E3 is only a few weeks away, and publishers are starting to whet our appetites by divulging their upcoming gaming portfolios. Ubisoft is first off the bat: and according to the press release, their booth will be showing off the "highly anticipated Assassin's Creed Brotherhood, Shaun White Skateboarding, Tom Clancy's Ghost Recon: Future Soldier, the next iteration of the blockbuster franchise Driver, and many other titles that are yet to be announced." Apparently, the official Ubisoft website will allow fans to keep up to date with the latest developments in the booth and press conference- though naturally we'll be monitoring the situation very closely.
Assassin's Creed Brotherhood, Shaun White Skateboarding and Future Soldier were dead certs for an E3 showing, but we're excited to see that Driver will also be making an appearance. Driver: The Recruit (our best guess at the title according to recent trademarks) will hopefully be a return to form for the series.
Ubisoft will be holding a press conference on June 14th to kick off the E3 shenanigans. Joel McHale, star of the American sitcom Community, will be hosting the event.
Nintendo has announced that Pokepark Wii will be released in Europe this July. Taking the role of the adorable electric rat Pikachu, players will be able to engage in a series of "skill games" and team up with other Pokemon to save the park. These minigames include Rhyperior's Bumper Burn, Bulbasaur's Daring Dash, Salamence's Air Ace, Venusaur's Vine Swing and Gyarados' Aqua Dash. Oh joy.
Frankly, this minigame collection sounds absolutely horrible. Still, if you're craving a little more Pokemon action after the incredibly well-featured HeartGold and SoulSilver versions then you've only got a few weeks to wait. [1UP]
Wow. Whoa. Wait. What? Finally, an authority figure has spoken out to the media in favour of our favoured entertainment medium. Retired Supreme Court Justice Sandra Day O'Connor has praised the educational power of computer games, calling them a "fabulous" teaching tool. When asked about how extracurricular education could be made more fun and accessible to children, O'Connor homed in on the amount of time that most kids sink into playing videogames.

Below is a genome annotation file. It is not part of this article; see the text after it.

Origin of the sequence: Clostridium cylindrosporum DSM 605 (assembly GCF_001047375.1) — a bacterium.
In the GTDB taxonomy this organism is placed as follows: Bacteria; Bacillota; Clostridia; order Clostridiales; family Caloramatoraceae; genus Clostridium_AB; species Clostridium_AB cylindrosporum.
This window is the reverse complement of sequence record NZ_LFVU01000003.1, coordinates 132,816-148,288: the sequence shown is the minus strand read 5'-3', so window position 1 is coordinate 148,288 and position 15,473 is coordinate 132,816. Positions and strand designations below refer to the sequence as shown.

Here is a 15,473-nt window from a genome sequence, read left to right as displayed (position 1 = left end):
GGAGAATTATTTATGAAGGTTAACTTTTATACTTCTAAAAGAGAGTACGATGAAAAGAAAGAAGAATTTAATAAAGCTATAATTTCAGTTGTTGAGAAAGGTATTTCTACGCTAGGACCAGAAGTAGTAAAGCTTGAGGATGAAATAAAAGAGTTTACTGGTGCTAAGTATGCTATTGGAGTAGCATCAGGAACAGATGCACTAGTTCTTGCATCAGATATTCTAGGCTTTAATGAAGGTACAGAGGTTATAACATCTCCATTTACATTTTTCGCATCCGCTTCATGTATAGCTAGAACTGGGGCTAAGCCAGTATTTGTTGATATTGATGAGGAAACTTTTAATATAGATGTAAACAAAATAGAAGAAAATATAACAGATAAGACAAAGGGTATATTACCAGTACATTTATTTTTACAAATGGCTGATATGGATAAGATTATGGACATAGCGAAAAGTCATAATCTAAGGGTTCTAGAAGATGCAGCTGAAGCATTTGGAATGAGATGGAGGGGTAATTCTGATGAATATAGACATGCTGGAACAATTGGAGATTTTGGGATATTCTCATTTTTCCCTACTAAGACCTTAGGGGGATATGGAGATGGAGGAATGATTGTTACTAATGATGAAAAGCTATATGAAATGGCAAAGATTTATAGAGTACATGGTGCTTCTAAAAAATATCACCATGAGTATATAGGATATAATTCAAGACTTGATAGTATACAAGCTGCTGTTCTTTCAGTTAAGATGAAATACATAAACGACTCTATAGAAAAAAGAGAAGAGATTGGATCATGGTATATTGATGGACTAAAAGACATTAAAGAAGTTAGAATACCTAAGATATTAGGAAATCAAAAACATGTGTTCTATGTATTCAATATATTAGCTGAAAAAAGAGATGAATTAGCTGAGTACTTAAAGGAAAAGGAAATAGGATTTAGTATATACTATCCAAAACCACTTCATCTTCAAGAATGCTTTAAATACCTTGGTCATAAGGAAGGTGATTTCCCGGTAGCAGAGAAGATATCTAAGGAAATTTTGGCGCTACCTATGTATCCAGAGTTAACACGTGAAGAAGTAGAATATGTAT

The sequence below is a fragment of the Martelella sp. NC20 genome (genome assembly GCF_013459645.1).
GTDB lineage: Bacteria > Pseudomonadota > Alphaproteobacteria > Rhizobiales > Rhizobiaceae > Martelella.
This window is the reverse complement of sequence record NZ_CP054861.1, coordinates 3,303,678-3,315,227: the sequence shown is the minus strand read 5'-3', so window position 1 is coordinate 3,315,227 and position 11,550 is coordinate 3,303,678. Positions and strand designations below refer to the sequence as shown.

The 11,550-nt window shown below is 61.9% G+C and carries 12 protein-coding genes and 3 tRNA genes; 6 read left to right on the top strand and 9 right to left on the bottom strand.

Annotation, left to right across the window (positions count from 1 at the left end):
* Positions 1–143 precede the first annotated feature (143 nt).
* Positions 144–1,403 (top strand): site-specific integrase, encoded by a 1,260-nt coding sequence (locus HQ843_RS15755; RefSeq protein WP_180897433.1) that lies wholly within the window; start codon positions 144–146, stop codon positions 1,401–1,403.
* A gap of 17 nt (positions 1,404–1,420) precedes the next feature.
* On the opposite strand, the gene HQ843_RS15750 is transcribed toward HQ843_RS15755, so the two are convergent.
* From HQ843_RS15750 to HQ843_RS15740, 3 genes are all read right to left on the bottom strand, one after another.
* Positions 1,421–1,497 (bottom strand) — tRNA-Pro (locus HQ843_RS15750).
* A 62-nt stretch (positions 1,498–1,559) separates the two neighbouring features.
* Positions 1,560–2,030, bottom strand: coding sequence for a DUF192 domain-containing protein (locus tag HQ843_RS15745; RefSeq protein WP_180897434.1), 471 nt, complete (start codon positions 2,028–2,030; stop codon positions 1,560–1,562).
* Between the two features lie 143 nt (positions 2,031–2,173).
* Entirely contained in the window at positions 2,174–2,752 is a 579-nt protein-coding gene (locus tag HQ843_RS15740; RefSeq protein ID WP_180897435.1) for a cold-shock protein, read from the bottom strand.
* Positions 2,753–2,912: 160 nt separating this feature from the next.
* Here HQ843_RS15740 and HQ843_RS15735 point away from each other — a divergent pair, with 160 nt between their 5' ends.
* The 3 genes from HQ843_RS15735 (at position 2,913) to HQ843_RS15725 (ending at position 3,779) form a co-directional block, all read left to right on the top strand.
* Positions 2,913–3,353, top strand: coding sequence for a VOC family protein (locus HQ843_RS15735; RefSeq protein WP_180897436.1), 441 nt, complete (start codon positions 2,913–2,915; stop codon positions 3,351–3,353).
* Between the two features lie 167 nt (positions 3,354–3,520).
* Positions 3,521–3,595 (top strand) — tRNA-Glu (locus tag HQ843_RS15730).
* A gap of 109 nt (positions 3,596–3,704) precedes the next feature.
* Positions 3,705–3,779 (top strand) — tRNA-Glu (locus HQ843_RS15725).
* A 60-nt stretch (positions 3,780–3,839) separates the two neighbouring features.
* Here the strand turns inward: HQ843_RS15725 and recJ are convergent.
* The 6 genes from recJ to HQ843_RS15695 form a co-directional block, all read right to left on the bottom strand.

"It's a huge amount of time. Now, if we can capture just part of that time, a little bit of it, to get 'em in front of a computer screen to play these games, they're going to learn. And they don't even know they're learning. I mean, they're fun. The games are great."
She's not wrong. A recently released report indicates that gaming hours are on the rise, with gamers aged 2 and upwards playing for an average of 13 hours a week... and the hardcore logging well over 48 hours per week (though I managed 48 hours in three days when Morrowind was first released). If some of this time could be leveraged into learning, we could end up with some seriously smart gamers.
Fat chance, though. This would, of course, require games developers and publishers to take edutainment seriously. Traditionally, Edutainment titles have been truly terrible affairs that don't respect their target audience. Even kids deserve decent games. [abc news]